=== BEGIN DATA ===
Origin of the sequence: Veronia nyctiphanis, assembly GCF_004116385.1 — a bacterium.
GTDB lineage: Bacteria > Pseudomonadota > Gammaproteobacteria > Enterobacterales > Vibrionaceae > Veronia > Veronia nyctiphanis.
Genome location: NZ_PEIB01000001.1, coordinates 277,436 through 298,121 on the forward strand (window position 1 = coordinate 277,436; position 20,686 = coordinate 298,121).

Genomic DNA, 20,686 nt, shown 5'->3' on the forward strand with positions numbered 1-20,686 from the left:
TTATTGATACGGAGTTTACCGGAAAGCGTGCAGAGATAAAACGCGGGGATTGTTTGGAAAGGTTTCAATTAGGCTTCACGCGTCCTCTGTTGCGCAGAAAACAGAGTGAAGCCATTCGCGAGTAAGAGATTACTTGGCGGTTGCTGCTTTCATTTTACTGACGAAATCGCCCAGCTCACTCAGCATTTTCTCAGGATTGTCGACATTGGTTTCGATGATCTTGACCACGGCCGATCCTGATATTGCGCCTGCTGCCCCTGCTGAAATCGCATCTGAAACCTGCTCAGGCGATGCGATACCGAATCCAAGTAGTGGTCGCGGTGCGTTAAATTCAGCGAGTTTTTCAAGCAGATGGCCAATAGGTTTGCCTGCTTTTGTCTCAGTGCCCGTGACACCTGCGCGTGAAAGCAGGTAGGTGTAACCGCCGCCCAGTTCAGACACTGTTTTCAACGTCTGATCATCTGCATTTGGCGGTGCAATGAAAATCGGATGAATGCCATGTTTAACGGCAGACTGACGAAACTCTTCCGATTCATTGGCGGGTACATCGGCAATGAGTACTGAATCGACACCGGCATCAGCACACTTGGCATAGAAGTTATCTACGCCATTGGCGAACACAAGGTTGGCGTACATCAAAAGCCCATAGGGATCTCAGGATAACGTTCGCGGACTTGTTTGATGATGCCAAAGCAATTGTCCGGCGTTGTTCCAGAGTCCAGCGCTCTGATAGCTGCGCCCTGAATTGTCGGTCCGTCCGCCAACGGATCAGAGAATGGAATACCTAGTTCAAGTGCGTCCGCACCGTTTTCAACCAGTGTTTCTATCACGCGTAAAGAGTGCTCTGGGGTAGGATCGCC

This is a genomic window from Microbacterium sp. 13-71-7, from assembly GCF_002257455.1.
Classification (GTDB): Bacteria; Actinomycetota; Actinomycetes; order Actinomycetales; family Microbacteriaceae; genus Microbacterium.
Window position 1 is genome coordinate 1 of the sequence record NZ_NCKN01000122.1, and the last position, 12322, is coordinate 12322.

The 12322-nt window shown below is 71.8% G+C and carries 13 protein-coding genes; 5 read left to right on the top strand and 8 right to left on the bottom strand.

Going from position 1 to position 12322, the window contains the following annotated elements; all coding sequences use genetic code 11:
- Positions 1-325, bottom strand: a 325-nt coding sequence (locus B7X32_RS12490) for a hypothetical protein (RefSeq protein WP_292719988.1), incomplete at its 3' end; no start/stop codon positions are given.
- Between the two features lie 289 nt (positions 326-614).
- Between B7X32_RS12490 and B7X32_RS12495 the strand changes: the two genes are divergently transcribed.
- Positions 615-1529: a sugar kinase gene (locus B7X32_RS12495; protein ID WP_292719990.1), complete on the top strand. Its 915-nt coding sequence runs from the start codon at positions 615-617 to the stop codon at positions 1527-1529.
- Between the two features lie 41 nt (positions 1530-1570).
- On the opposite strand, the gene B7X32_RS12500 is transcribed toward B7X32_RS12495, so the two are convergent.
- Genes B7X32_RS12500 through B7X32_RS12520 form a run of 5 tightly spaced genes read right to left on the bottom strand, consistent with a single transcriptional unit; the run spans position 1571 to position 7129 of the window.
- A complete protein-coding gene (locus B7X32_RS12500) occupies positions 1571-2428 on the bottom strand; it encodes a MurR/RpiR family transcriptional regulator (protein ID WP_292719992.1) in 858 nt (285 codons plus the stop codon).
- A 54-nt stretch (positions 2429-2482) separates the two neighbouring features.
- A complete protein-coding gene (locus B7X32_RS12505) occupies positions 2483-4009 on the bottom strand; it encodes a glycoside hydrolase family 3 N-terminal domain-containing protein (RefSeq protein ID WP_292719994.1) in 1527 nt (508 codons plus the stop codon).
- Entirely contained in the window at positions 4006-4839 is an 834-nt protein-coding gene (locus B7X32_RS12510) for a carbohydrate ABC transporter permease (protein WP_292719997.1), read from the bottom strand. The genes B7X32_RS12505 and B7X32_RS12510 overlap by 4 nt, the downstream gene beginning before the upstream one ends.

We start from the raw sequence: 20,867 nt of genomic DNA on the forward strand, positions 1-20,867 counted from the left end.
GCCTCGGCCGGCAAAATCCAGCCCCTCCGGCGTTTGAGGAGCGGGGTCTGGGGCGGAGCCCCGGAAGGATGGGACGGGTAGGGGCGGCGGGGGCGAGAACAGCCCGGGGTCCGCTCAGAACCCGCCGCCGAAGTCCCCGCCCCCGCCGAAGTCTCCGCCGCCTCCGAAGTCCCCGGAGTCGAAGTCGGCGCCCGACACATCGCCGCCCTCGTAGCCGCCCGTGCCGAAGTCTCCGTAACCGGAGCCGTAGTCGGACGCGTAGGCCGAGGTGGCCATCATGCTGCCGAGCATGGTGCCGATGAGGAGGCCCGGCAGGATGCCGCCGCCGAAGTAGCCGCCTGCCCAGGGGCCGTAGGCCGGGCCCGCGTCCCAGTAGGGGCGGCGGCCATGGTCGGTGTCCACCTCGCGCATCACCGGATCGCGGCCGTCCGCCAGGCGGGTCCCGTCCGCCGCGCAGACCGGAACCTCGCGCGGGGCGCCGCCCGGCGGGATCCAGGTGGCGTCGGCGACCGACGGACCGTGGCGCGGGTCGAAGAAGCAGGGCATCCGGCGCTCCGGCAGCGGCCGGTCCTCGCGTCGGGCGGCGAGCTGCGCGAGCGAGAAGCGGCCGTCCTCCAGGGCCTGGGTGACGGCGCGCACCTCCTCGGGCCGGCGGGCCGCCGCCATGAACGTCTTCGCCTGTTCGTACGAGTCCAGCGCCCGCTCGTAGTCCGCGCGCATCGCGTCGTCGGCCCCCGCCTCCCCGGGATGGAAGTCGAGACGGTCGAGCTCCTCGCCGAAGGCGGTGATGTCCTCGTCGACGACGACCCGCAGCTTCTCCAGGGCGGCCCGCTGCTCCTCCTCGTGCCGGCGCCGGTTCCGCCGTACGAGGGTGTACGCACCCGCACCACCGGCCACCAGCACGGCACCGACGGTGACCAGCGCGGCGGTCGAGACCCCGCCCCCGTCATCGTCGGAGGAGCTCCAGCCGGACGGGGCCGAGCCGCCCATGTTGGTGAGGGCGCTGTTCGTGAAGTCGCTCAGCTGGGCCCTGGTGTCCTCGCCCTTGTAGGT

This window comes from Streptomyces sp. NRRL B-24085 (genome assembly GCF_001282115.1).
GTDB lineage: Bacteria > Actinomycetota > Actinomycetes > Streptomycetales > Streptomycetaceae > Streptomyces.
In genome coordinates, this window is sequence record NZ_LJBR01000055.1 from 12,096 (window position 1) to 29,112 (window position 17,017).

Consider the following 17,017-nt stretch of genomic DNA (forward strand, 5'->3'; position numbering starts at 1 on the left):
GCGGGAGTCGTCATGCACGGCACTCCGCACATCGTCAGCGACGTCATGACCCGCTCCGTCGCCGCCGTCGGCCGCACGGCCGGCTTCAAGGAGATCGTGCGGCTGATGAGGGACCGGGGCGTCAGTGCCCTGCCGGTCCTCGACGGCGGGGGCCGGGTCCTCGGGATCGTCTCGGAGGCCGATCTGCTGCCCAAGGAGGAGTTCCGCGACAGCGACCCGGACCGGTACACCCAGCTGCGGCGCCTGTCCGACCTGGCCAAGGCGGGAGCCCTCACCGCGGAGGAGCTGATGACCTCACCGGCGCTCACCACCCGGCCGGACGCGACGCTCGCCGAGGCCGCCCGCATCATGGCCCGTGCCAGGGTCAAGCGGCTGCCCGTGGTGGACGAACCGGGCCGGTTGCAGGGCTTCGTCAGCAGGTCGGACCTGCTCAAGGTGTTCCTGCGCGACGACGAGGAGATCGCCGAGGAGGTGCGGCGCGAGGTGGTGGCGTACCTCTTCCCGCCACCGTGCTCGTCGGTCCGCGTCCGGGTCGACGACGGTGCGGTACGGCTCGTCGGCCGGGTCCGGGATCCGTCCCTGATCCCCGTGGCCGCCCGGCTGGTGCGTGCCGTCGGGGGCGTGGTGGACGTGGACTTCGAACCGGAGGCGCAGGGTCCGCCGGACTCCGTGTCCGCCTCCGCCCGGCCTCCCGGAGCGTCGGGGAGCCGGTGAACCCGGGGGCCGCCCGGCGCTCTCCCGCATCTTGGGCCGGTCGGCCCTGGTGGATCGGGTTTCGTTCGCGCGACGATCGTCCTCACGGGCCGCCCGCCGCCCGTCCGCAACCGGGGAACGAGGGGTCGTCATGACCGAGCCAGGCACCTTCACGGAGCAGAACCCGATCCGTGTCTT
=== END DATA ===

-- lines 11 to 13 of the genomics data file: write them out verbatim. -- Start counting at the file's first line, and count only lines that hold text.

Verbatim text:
- Positions 1-325, bottom strand: a 325-nt coding sequence (locus B7X32_RS12490) for a hypothetical protein (RefSeq protein WP_292719988.1), incomplete at its 3' end; no start/stop codon positions are given.
- Between the two features lie 289 nt (positions 326-614).
- Between B7X32_RS12490 and B7X32_RS12495 the strand changes: the two genes are divergently transcribed.